From previous posts, I’ve learned how to put together a pan sauce from fat drippings, milk, and garlic. The base sauce gets enhanced with some acid from the Dijon mustard, the green flavor of the parsley, and the classic standby combo, salt and pepper, fill out the rest of the flavors in the sauce.


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9-7: Cabbage Rolls

9-7: Cabbage Rolls

Cabbage is probably my least favorite cruciferous vegetable. Although cabbage is present in most Chinese food dishes and it doesn’t bother me in that format, however, just the thought of eating plain cabbage is not very appetizing to me. The meatloaf-like mixture inside 9-7: Cabbage Rolls was the most edible part of the dish.  I like that they served it with a blurred out Heineken.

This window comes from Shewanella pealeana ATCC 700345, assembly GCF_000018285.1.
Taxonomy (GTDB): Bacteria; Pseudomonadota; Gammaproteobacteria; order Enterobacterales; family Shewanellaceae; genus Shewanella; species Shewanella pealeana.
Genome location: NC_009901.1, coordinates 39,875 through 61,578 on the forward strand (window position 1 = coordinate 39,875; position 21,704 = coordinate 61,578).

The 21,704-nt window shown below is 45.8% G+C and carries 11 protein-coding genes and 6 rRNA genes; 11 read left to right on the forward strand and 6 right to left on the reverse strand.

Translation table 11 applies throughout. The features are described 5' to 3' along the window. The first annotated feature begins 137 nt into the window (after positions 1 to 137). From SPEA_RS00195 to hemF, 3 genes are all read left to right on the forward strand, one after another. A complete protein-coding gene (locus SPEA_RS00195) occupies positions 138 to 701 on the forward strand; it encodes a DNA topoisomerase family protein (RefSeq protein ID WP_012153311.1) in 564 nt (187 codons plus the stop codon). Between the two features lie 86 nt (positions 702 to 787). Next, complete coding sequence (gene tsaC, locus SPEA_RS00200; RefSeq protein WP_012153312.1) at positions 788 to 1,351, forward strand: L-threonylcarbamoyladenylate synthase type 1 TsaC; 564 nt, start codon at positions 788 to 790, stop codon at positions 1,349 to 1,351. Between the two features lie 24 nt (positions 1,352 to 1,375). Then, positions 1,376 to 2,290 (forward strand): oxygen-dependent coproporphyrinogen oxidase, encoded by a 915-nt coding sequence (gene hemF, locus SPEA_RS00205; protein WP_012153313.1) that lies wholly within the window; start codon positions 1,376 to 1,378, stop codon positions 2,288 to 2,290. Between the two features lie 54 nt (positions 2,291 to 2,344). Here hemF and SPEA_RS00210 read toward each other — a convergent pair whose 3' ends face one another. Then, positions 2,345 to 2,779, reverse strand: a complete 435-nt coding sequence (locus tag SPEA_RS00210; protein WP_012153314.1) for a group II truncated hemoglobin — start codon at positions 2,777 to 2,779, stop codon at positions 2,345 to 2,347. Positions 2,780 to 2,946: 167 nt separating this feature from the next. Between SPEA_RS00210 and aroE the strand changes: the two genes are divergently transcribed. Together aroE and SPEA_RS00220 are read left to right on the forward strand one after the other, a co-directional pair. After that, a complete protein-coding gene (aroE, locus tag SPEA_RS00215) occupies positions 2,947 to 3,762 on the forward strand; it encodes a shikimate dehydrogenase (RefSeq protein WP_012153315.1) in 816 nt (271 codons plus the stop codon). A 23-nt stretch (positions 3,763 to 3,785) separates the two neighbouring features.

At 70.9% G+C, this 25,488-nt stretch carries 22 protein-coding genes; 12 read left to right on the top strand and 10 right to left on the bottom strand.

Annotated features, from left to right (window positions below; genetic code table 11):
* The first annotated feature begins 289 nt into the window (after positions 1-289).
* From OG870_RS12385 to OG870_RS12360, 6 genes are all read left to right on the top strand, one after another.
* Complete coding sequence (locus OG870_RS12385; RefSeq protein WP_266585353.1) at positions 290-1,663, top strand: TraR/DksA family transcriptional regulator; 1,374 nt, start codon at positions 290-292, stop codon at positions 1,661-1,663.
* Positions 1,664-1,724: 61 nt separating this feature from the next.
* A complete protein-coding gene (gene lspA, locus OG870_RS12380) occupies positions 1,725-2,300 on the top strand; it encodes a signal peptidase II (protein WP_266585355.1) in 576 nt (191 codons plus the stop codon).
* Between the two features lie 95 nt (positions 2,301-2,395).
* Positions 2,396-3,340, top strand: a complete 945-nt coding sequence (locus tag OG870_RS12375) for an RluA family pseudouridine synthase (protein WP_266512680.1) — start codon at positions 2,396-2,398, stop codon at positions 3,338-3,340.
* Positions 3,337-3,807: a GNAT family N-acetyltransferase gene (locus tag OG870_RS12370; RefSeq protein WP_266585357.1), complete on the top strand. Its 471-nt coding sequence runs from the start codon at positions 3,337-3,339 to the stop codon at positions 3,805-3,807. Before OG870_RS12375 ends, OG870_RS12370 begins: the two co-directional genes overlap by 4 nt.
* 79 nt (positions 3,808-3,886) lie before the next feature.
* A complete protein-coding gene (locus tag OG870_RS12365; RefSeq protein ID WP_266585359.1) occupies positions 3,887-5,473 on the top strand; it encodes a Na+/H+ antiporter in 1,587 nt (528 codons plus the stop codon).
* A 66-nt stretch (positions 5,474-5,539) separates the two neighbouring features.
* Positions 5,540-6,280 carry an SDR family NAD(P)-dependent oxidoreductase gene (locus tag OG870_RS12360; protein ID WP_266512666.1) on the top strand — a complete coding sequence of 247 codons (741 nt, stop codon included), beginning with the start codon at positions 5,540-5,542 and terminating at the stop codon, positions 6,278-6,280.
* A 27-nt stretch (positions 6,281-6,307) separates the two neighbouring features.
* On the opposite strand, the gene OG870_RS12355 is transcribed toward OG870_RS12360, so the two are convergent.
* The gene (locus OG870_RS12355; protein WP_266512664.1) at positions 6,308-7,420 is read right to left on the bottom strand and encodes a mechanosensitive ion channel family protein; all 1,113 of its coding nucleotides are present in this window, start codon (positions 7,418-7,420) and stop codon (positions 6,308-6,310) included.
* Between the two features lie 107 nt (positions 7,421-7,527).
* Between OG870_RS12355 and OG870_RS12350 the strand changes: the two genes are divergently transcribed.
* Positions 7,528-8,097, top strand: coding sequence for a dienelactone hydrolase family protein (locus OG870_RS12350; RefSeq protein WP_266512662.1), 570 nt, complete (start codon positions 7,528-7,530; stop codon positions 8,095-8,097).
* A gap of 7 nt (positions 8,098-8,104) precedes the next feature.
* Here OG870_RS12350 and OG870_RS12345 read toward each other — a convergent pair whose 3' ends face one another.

Anything that involves a stuffing and rolling procedure is usually best done in a big batch because they are a pain to put together.


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7-22: Oven-Grilled Ribs

7-22: Oven-Grilled Ribs

During the recent process of going through and relinking all of the pictures for this site, I came across a set of pictures from a recipe I cooked back in March of 2016, but never wrote about or posted. So almost two years later, I finally bring you 7-22: Oven-Grilled Ribs.

You’ll have to bear with me on this one…I remember it, but it may not end up being as descriptive as if it were more recent. I often write these on a delay (especially these days as I split my time between relinking old posts and writing new ones), but 2 years is a new record.